+ Voice control of Xbox 360 Dashboard utilities and videos is amazing and very welcome
+ Appeals to a range of gamers previously untouched by the Xbox 360 (this is good for sales)
- So far, Kinect fails to impress any kind of hardcore or dedicated gamer as it’s very ‘casual’
- You need another power point and separate adaptor to use Kinect with an ‘old’ version 360
- Somewhat expensive ‘controller’ compared to its competitors
Now we get to the Playstation Move. With the Playstation 3, Sony has gone in a similar direction as Microsoft to venture into the motion controlled side of things, but taken a completely different tact towards this open and untouched market. There is no doubt going to be comparisons to the Wii (read And then there’s a third… section below), but in this section we aren’t going to offer comparisons but rather focus on the good and bad of the Move itself.
Onto more pressing information, it’s worth a mention that the Playstation Move offers a ton of potential for all manners of games. But more prominently, from what we were shown at Sony’s E3 Conference, is that Move is going to be able to control shooters exceptionally well. We were demonstrated a pre-played demo of Killzone 3 (Playstation’s famous ‘Halo Killer’), and not only were we reassured that the game is 100% compatible with Move, but is also rendered in 3D. It’s with this type of game and others of the same ‘hardcore’ mold that the Move will make its success. Already announced to be compatible with Move are Killzone 3, S.O.C.O.M. 4, Resident Evil 5 and a few nice looking rail-shooters like Shoot and Time Crisis, just to name a few. Of course there are also many more great games that are more aimed toward casual and child audiences, but form what we’ve seen so far, Sony are aiming their publicity for the Move at the middle-market of gamer and those a bit older.
As I said I was going to stay away from constant comparisons in this section, it’s a little hard to mention anything necessarily bad about the Move here. But one thing which will turn heads away from this peripheral is just how you are going to have to go about things if you want to play with its magic little wands. First up you actually need to have a Playstation Eye, which doesn’t come too cheap if bought by itself. If you already have one, good on you, but never the less you will be able to purchase a Move pack featuring one. Now onto the Move itself. Most importantly you will need to purchase the ‘Wand’ part of it. This is a one-hand, wireless controller with an odd ball on top of it. This acts as the main control part of the Move, and will debut at AU$68 alone, or AU$98 bundled with the Playstation Eye at EB Games here in Australia. Next up you will need Move Navigation Control, which will set you back a further AU$48. On top of the Eye itself, all of this is a bit of a hassle to obtain and set up. And that’s just for one person, ala single player. So you’re looking at some AU$146 (with no game bundled in) for one person to play Move. In comparison you pay AU$198 for Kinect and it supports two players. So the Move is going to be pretty expensive (AU$262 for 2 x Move Motion Controllers, 2 x Move Navigation Controllers and 1 x Playstation Eye) if you want to enjoy some kind of Splitscreen multiplayer (which is actually only supported by two people simultaneously, same as the Kinect).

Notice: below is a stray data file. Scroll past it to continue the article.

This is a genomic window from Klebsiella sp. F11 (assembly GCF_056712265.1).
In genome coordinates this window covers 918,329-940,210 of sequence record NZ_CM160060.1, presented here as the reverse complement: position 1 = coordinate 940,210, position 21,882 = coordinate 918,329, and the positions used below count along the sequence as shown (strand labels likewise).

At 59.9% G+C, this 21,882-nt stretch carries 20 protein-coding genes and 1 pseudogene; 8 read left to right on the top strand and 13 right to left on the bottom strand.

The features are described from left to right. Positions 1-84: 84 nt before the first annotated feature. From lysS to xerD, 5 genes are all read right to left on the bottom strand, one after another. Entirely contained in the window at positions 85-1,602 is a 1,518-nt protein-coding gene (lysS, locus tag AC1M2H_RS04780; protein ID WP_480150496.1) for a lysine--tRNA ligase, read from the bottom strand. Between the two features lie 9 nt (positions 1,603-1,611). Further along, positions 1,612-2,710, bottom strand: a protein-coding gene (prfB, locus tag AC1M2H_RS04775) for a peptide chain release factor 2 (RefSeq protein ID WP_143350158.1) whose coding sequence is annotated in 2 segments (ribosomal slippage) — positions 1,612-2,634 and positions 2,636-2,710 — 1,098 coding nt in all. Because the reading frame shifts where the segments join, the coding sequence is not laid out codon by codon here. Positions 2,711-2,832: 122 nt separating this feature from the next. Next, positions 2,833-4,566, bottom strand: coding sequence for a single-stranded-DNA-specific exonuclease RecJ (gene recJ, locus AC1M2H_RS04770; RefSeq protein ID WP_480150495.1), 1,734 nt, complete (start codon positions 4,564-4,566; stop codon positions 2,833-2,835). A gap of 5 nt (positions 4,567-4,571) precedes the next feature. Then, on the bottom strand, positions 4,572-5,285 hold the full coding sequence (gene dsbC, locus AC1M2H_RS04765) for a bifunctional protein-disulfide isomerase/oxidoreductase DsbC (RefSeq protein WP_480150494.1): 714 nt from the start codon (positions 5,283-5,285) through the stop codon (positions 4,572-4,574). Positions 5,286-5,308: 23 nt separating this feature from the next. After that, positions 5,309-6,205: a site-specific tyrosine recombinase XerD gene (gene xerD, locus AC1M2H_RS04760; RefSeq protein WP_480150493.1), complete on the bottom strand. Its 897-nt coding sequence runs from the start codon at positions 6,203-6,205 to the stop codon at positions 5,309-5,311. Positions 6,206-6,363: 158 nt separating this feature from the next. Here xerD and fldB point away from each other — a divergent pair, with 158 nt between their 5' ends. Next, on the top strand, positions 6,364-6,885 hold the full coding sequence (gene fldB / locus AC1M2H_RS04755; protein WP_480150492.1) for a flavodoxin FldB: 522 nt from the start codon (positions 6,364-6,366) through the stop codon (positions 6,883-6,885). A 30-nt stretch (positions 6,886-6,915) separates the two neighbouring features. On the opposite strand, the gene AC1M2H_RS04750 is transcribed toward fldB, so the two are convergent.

+ Caters to the needs of Hardcore gamers with good, top-quality retail titles. Eg, Killzone 3!
+ Due to the Eye’s involvement, Move has pin-point motion precision - great for any game
+ Cheaper than Kinect for the basic additions and system (AU$98) (For one player that is)
- Whole set-up of Move/Navigation for each of the two possible players, plus Eye is a bit overwhelming
- Nothing we haven’t seen before (See And then there’s a third… section below)
- Compared to its main competitor; motion only is a bit underwhelming
And then there’s a third…
Playstation Move and Xbox’s Kinect. Of course, we cannot forget about the thing that started all of this; The Wii. That’s right, among all the speculation and stabbing at each of these upcoming Motion based peripherals most of us have forgotten about the Wii. First things first, I want to put it out there that I am an avid gamer and dedicated to both my Xbox 360 and PS3 (and until recently my Wii), thus in this section I will be using unbiased observations of these systems and giving you my honest opinion. Right, let’s get on with it then!
This section will mainly be used to compare these newcomers to the Wii, as we all know what that is and really shouldn’t need any schooling on the subject. First, let’s look at Kinect. Wii is a motion controlled console - Kinect is a motion/voice/facial recognition system used in conjunction with the Xbox 360. These two things hardly have anything in common, only the basic ‘Motion’ structure, but Kinect uses no controller, but rather your entire body. It can read your entire skeleton, from 4cm to every joint and bases its movement and motion control from that skeleton as you yourself move. That’s right, it’s a completely different system altogether and really doesn’t need a comparison to the Wii. And however much I wish it, that’s more than I can say for the Playstation Move…